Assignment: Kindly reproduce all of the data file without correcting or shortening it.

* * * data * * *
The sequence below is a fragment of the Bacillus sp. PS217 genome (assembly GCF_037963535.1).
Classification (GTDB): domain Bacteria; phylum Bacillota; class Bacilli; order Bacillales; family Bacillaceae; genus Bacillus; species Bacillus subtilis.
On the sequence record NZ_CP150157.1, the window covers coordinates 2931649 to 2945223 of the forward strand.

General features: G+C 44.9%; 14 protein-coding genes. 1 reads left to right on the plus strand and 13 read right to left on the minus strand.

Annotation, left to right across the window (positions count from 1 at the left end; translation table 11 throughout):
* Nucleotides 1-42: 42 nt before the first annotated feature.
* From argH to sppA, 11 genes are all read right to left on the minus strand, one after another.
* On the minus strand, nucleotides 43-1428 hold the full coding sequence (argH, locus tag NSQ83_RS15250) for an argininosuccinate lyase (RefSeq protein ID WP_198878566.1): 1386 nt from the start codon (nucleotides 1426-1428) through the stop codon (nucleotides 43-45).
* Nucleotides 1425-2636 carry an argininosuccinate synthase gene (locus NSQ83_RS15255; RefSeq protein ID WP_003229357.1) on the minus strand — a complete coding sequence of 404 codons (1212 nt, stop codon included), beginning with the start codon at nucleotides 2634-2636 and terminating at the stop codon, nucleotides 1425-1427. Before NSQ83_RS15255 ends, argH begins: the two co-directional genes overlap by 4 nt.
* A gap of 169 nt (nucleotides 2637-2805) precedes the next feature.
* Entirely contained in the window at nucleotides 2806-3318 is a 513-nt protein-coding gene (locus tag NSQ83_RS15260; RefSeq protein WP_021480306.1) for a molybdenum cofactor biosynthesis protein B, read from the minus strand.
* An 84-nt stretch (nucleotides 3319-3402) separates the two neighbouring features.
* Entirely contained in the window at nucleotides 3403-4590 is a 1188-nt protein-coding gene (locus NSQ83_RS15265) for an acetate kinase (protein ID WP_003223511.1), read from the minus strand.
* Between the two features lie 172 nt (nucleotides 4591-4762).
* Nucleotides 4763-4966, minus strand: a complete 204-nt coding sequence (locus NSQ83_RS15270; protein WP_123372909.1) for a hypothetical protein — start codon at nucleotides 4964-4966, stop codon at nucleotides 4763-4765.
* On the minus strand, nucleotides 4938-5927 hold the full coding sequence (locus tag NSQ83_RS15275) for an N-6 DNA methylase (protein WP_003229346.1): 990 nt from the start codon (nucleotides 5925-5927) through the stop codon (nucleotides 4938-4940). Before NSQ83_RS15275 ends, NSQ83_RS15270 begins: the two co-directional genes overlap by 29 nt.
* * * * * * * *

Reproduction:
The sequence below is a fragment of the Bacillus sp. PS217 genome (assembly GCF_037963535.1).
Classification (GTDB): domain Bacteria; phylum Bacillota; class Bacilli; order Bacillales; family Bacillaceae; genus Bacillus; species Bacillus subtilis.
On the sequence record NZ_CP150157.1, the window covers coordinates 2931649 to 2945223 of the forward strand.

General features: G+C 44.9%; 14 protein-coding genes. 1 reads left to right on the plus strand and 13 read right to left on the minus strand.

Annotation, left to right across the window (positions count from 1 at the left end; translation table 11 throughout):
* Nucleotides 1-42: 42 nt before the first annotated feature.
* From argH to sppA, 11 genes are all read right to left on the minus strand, one after another.
* On the minus strand, nucleotides 43-1428 hold the full coding sequence (argH, locus tag NSQ83_RS15250) for an argininosuccinate lyase (RefSeq protein ID WP_198878566.1): 1386 nt from the start codon (nucleotides 1426-1428) through the stop codon (nucleotides 43-45).
* Nucleotides 1425-2636 carry an argininosuccinate synthase gene (locus NSQ83_RS15255; RefSeq protein ID WP_003229357.1) on the minus strand — a complete coding sequence of 404 codons (1212 nt, stop codon included), beginning with the start codon at nucleotides 2634-2636 and terminating at the stop codon, nucleotides 1425-1427. Before NSQ83_RS15255 ends, argH begins: the two co-directional genes overlap by 4 nt.
* A gap of 169 nt (nucleotides 2637-2805) precedes the next feature.
* Entirely contained in the window at nucleotides 2806-3318 is a 513-nt protein-coding gene (locus tag NSQ83_RS15260; RefSeq protein WP_021480306.1) for a molybdenum cofactor biosynthesis protein B, read from the minus strand.
* An 84-nt stretch (nucleotides 3319-3402) separates the two neighbouring features.
* Entirely contained in the window at nucleotides 3403-4590 is a 1188-nt protein-coding gene (locus NSQ83_RS15265) for an acetate kinase (protein ID WP_003223511.1), read from the minus strand.
* Between the two features lie 172 nt (nucleotides 4591-4762).
* Nucleotides 4763-4966, minus strand: a complete 204-nt coding sequence (locus NSQ83_RS15270; protein WP_123372909.1) for a hypothetical protein — start codon at nucleotides 4964-4966, stop codon at nucleotides 4763-4765.
* On the minus strand, nucleotides 4938-5927 hold the full coding sequence (locus tag NSQ83_RS15275) for an N-6 DNA methylase (protein WP_003229346.1): 990 nt from the start codon (nucleotides 5925-5927) through the stop codon (nucleotides 4938-4940). Before NSQ83_RS15275 ends, NSQ83_RS15270 begins: the two co-directional genes overlap by 29 nt.